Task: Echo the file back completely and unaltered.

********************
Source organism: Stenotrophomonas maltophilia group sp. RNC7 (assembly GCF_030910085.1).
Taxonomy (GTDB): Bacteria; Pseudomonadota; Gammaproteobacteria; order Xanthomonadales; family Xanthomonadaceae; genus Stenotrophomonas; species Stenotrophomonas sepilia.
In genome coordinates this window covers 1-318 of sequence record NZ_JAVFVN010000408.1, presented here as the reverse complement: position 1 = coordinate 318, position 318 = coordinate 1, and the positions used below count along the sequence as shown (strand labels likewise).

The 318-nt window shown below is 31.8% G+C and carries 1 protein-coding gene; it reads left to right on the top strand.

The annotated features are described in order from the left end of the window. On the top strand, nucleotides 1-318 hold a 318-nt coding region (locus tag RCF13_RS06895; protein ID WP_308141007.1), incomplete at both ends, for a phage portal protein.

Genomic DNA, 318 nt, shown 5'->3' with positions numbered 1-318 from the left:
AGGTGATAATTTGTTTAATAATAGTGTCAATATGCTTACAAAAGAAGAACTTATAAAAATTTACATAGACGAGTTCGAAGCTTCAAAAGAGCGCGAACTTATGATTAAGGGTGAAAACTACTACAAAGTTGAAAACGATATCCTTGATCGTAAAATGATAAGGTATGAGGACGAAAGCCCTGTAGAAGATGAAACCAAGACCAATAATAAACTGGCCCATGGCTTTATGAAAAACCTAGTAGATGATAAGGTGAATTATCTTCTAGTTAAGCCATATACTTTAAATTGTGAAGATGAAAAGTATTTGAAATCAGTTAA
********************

Source organism: Stenotrophomonas maltophilia group sp. RNC7 (assembly GCF_030910085.1).
Taxonomy (GTDB): Bacteria; Pseudomonadota; Gammaproteobacteria; order Xanthomonadales; family Xanthomonadaceae; genus Stenotrophomonas; species Stenotrophomonas sepilia.
In genome coordinates this window covers 1-318 of sequence record NZ_JAVFVN010000408.1, presented here as the reverse complement: position 1 = coordinate 318, position 318 = coordinate 1, and the positions used below count along the sequence as shown (strand labels likewise).

The 318-nt window shown below is 31.8% G+C and carries 1 protein-coding gene; it reads left to right on the top strand.

The annotated features are described in order from the left end of the window. On the top strand, nucleotides 1-318 hold a 318-nt coding region (locus tag RCF13_RS06895; protein ID WP_308141007.1), incomplete at both ends, for a phage portal protein.

Genomic DNA, 318 nt, shown 5'->3' with positions numbered 1-318 from the left:
AGGTGATAATTTGTTTAATAATAGTGTCAATATGCTTACAAAAGAAGAACTTATAAAAATTTACATAGACGAGTTCGAAGCTTCAAAAGAGCGCGAACTTATGATTAAGGGTGAAAACTACTACAAAGTTGAAAACGATATCCTTGATCGTAAAATGATAAGGTATGAGGACGAAAGCCCTGTAGAAGATGAAACCAAGACCAATAATAAACTGGCCCATGGCTTTATGAAAAACCTAGTAGATGATAAGGTGAATTATCTTCTAGTTAAGCCATATACTTTAAATTGTGAAGATGAAAAGTATTTGAAATCAGTTAA